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Tag: Brendan Behan

Writers On Writers

“To read Patrick White is to discover an extra taste bud.”
Nicholas Shakespeare

“The whole of English Lit at the moment is being written by Anthony Burgess. He reviews all new books except those by himself, and these latter include such jeux d’esprit as A Shorter Finnegan’s Wake and so on….He must be a kind of Batman of contemporary letters. I hope he doesn’t take to poetry.”
Philip Larkin

“James’ repressions and evasions are many, varied and exhausting.”
Camille Paglia

“By saying Simone Weil’s life was both comic and terrible I am not trying to reduce it, but mean to be paying her the highest tribute I can, short of calling her a saint, which I don’t believe she was.”
Flannery O’Connor

“I had always had grave doubts about Eliot’s taste and, indeed, intelligence.”
Anthony Burgess

“Céline’s personal and artistic honesty are of a piece. If he made mistakes, grievous mistakes, in his life, as a novelist he remained true to himself and to his art.”
John Banville

“Behind every Chesterton sentence there was someone painting with words, and it seemed to me that at the end of any particularly good sentence or any perfectly-put paradox, you could hear the author, somewhere behind the scenes, giggling with delight.”
Neil Gaiman

“No one, it seems to me, can hope to equal Augustine. Who, nowadays, could hope to equal one who, in my judgment, was the greatest in an age fertile in great minds.”
Petrarch

“In regard to absurdism, Samuel Beckett is sometimes considered to be the epitome of the postmodern artist … In fact, he is the aesthetic reductio ad absurdum of absurdism: no longer whistling in the dark, after waiting for Godot, he is trying to be radically silent, wordless in the dark.”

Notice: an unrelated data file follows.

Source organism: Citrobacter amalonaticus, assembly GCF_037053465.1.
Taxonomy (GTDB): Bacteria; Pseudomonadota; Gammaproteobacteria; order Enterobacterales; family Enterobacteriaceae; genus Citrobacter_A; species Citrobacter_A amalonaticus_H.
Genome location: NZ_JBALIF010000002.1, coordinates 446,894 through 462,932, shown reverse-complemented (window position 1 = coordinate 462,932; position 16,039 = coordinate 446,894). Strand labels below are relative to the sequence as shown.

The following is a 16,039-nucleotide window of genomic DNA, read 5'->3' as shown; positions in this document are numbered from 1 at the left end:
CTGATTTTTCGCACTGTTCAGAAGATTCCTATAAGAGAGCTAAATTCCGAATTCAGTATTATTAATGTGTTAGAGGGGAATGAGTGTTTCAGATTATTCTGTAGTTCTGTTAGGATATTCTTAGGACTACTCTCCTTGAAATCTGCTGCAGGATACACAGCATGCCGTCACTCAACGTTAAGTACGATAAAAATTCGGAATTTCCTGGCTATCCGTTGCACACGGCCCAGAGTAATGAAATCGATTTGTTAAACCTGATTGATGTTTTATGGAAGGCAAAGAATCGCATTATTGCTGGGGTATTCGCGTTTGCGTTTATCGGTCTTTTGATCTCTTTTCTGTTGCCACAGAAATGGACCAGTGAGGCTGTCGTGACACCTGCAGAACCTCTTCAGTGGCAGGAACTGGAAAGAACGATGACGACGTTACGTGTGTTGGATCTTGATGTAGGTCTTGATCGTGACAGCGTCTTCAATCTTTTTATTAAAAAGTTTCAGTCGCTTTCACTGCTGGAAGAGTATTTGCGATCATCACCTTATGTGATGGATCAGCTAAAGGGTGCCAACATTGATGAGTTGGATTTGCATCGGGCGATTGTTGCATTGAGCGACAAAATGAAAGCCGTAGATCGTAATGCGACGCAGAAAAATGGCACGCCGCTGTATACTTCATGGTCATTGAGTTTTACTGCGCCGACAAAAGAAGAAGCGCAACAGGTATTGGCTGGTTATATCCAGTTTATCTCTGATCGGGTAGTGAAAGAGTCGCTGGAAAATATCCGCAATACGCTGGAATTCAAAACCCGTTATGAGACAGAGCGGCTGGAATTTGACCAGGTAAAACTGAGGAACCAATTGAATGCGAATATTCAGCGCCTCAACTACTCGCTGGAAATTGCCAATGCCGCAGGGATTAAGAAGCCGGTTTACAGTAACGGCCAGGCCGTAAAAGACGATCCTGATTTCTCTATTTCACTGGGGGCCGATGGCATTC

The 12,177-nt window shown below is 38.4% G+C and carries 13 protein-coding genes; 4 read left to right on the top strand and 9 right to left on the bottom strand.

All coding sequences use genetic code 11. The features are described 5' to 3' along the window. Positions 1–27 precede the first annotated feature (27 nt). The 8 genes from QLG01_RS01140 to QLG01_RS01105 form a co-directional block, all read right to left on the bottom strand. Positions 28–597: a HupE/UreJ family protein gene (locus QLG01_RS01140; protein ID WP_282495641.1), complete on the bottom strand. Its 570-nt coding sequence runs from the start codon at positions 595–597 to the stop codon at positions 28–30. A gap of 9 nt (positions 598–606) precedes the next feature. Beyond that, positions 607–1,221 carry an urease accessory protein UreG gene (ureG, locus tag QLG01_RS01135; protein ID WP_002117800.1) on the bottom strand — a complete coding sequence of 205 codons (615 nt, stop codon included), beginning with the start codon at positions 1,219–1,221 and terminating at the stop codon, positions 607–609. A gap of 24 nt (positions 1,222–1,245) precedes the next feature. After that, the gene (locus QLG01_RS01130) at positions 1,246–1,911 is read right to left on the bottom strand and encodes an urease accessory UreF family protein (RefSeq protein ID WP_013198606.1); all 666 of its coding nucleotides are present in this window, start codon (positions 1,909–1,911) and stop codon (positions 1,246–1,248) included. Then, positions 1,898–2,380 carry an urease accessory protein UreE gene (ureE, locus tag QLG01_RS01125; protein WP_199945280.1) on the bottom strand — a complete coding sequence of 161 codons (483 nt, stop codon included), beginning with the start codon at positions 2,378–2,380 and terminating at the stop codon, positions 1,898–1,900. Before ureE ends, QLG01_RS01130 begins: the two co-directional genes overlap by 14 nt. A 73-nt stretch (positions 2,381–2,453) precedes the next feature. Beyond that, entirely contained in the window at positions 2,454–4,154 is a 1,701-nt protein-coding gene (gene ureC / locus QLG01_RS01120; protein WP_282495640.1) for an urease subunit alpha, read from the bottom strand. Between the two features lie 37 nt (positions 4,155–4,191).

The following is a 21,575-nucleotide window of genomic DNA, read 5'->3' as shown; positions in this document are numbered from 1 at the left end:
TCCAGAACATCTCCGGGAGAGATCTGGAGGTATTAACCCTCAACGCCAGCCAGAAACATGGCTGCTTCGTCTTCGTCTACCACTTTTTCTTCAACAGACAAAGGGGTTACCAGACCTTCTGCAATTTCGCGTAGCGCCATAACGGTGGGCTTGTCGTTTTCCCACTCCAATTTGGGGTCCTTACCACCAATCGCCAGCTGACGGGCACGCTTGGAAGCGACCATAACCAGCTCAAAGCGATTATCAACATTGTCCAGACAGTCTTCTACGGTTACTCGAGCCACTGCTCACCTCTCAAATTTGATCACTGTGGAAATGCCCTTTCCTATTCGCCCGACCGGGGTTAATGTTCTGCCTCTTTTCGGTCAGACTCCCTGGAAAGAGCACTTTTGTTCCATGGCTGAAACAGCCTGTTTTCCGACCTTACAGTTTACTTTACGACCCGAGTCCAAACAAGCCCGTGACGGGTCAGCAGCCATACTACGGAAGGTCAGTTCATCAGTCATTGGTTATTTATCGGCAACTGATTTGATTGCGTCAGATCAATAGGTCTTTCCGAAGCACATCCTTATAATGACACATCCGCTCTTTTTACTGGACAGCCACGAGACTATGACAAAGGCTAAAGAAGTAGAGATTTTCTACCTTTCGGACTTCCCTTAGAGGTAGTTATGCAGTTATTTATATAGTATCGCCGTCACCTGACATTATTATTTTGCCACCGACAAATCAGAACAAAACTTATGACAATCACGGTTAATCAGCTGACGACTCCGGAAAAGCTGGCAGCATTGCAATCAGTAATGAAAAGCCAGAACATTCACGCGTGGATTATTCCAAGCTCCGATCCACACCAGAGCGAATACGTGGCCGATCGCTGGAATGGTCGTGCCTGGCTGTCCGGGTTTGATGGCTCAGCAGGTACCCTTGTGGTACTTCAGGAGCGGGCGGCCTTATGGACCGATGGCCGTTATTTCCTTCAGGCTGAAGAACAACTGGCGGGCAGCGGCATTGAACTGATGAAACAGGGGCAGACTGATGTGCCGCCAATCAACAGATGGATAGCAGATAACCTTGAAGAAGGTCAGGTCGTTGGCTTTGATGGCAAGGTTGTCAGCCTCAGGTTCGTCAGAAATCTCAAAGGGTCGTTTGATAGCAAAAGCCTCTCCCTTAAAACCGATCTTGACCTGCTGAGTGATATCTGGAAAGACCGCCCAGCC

William Desmond

“If the English hoard words like misers, the Irish spend them like sailors; and Brendan Behan … sends language out on a swaggering spree, ribald, flushed and spoiling for a fight.”
Kenneth Tynan

Sources: The Daily Telegraph, New Statesman, Wikiquote

Brendan Behan: A drinker with a writing problem

There’s a lot to be said for a man who could drink all of his compatriots under the table and still walk a straight line, namely that he had to be Brendan Behan. I say that with the greatest admiration which I have had for Behan ever since reading Borstal Boy. I learned a lot about Behan vicariously through his notoriety and J.P Donleavy, who once characterised his fellow Irishman by saying: “Behan always wore his shirt open to the navel; he never had shoelaces and the tongues of his shoes would always hang out… He was tremendous company…And a very, very interesting and profound man. He was a great raconteur and entertained everyone. Although he was shrewd about fame, most people assume that recognition changed Behan, that he became a great bubbling over, a very talkative, almost loudmouthed crazy man because of success. But he was always like that. He would walk into a village and start to sing….He would carry on conversations everywhere and with everybody as he walked through a street…That was Behan.” But there was also another Behan; a Behan who had an incredible literary gift demonstrated impeccably in After the Wake, a collection of Behan’s writings published by O’Brien Press. The book, with a superb introduction by Peter Fallon, contains some previously unpublished material and boasts a cavalcade of 21 pieces, some fictional, some autobiographical, charting the political, social and cultural history of Irish life through the eyes of one of her most talented but troubled sons.